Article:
Weingartner's parents really didn't know how to handle their second oldest of eight children. Paul didn't complain. He knew his father, a self-employed construction worker, had his hands full just trying to feed the family.
In addition to his visual limitations, Weingartner endured the ridicule of classmates because of the family's poverty. The eight children barely had enough clothes to wear and slept in a house with less than 800 square feet.
A turning point came for Weingartner at age 9 when he sat in a Sunday School class. Weingartner says the Lord made himself known by searing John 15:16 into his brain: "You did not choose me, but I chose you to go and bear fruit -- fruit that will last."
"I knew my life no longer belonged to me; it belonged to Him," Weingartner recalls. "That verse stuck with me through all the hardships and challenges."
Life didn't necessarily get easier. However, Weingartner realized God had a better future for him than he himself could foresee.
"I wasn't always on a spiritual cloud," Weingartner says. "But God kept me from many wrong choices in life."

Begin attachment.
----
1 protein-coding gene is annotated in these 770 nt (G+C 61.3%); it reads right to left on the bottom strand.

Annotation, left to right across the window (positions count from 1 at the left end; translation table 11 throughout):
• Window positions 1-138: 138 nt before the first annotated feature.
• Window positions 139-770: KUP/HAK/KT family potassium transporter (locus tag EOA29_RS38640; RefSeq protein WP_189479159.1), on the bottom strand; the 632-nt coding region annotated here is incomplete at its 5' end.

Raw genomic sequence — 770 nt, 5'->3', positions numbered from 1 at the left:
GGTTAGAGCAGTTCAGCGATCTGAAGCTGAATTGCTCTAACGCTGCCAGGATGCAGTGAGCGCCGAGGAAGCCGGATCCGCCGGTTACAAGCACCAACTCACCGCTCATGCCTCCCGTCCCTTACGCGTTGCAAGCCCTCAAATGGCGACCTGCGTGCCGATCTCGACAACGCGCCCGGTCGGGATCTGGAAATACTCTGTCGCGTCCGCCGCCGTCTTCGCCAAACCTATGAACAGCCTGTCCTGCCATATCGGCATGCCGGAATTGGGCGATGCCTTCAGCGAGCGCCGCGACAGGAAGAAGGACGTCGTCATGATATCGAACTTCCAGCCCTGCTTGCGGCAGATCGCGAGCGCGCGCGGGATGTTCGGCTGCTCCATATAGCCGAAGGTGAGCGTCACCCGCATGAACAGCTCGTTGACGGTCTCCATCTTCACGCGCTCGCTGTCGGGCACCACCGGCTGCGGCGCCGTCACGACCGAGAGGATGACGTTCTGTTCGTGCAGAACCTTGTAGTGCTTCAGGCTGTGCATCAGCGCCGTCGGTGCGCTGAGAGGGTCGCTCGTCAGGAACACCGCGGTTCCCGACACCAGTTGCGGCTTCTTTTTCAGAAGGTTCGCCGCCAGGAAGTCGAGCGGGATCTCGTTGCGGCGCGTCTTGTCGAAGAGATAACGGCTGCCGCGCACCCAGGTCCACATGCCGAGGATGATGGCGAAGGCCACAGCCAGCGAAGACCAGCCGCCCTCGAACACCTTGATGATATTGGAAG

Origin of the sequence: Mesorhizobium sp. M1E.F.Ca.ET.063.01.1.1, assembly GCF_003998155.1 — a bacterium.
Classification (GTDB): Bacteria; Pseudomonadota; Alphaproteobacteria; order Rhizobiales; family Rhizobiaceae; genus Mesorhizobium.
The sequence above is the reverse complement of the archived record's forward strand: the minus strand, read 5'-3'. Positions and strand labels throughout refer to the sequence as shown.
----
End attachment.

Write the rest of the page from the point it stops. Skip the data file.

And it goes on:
By God's grace, he received a full-ride scholarship to an interdenominational Christian school in Texas. After graduating with a degree in Bible and missions, Weingartner found work as caretaker for lakes and buildings at a 3,600-acre Christian camp for boys. Despite his blindness, he managed the property for nearly a decade.
Later, Weingartner worked as a houseparent at an orphanage for boys in Tijuana, Mexico. From there he moved to San Diego and befriended a missions pastor at a church. He wound up marrying the pastor's daughter, who had been raised in Mexico, 32 years ago.
Caryl Weingartner says God prepared her heart to love Paul even before she met him. She had heard accounts about his courage protecting abused kids in the Mexican orphanage from relatives who tried to retrieve them by force.